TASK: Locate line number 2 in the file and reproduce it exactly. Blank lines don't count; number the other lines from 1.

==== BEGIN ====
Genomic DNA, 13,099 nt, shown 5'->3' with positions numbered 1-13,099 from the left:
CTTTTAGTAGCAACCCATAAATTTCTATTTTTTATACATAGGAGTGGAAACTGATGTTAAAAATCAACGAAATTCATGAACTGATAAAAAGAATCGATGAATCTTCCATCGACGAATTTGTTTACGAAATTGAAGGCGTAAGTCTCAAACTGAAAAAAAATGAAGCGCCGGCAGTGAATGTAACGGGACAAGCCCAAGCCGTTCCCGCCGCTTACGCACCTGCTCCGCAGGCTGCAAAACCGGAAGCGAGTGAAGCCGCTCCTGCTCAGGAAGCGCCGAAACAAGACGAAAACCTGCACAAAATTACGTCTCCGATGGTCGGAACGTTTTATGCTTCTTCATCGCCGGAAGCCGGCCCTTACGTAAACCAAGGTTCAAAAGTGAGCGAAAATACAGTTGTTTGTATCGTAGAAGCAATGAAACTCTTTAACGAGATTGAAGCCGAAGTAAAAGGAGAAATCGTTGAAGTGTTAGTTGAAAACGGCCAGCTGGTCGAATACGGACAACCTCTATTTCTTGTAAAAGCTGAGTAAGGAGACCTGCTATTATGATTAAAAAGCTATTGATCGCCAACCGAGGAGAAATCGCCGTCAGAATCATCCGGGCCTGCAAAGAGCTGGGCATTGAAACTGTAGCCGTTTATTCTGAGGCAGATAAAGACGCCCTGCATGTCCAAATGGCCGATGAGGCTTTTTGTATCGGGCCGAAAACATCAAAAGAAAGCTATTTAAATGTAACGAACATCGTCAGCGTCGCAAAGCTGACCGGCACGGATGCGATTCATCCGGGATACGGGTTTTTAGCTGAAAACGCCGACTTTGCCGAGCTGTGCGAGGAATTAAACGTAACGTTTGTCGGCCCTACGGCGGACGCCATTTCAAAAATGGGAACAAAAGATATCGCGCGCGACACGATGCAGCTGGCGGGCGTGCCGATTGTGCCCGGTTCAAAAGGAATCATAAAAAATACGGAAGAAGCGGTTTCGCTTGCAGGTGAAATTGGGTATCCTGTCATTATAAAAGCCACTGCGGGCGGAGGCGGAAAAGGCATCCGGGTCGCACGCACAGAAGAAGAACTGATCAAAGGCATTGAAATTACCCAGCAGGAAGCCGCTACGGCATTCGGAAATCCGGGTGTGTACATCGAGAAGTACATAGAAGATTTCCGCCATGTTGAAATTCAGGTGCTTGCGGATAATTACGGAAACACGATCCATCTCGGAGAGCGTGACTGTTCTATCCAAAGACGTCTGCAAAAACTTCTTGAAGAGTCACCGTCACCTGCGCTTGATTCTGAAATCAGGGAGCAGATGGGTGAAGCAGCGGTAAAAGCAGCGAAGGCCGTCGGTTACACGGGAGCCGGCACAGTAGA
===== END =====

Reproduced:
CTTTTAGTAGCAACCCATAAATTTCTATTTTTTATACATAGGAGTGGAAACTGATGTTAAAAATCAACGAAATTCATGAACTGATAAAAAGAATCGATGAATCTTCCATCGACGAATTTGTTTACGAAATTGAAGGCGTAAGTCTCAAACTGAAAAAAAATGAAGCGCCGGCAGTGAATGTAACGGGACAAGCCCAAGCCGTTCCCGCCGCTTACGCACCTGCTCCGCAGGCTGCAAAACCGGAAGCGAGTGAAGCCGCTCCTGCTCAGGAAGCGCCGAAACAAGACGAAAACCTGCACAAAATTACGTCTCCGATGGTCGGAACGTTTTATGCTTCTTCATCGCCGGAAGCCGGCCCTTACGTAAACCAAGGTTCAAAAGTGAGCGAAAATACAGTTGTTTGTATCGTAGAAGCAATGAAACTCTTTAACGAGATTGAAGCCGAAGTAAAAGGAGAAATCGTTGAAGTGTTAGTTGAAAACGGCCAGCTGGTCGAATACGGACAACCTCTATTTCTTGTAAAAGCTGAGTAAGGAGACCTGCTATTATGATTAAAAAGCTATTGATCGCCAACCGAGGAGAAATCGCCGTCAGAATCATCCGGGCCTGCAAAGAGCTGGGCATTGAAACTGTAGCCGTTTATTCTGAGGCAGATAAAGACGCCCTGCATGTCCAAATGGCCGATGAGGCTTTTTGTATCGGGCCGAAAACATCAAAAGAAAGCTATTTAAATGTAACGAACATCGTCAGCGTCGCAAAGCTGACCGGCACGGATGCGATTCATCCGGGATACGGGTTTTTAGCTGAAAACGCCGACTTTGCCGAGCTGTGCGAGGAATTAAACGTAACGTTTGTCGGCCCTACGGCGGACGCCATTTCAAAAATGGGAACAAAAGATATCGCGCGCGACACGATGCAGCTGGCGGGCGTGCCGATTGTGCCCGGTTCAAAAGGAATCATAAAAAATACGGAAGAAGCGGTTTCGCTTGCAGGTGAAATTGGGTATCCTGTCATTATAAAAGCCACTGCGGGCGGAGGCGGAAAAGGCATCCGGGTCGCACGCACAGAAGAAGAACTGATCAAAGGCATTGAAATTACCCAGCAGGAAGCCGCTACGGCATTCGGAAATCCGGGTGTGTACATCGAGAAGTACATAGAAGATTTCCGCCATGTTGAAATTCAGGTGCTTGCGGATAATTACGGAAACACGATCCATCTCGGAGAGCGTGACTGTTCTATCCAAAGACGTCTGCAAAAACTTCTTGAAGAGTCACCGTCACCTGCGCTTGATTCTGAAATCAGGGAGCAGATGGGTGAAGCAGCGGTAAAAGCAGCGAAGGCCGTCGGTTACACGGGAGCCGGCACAGTAGA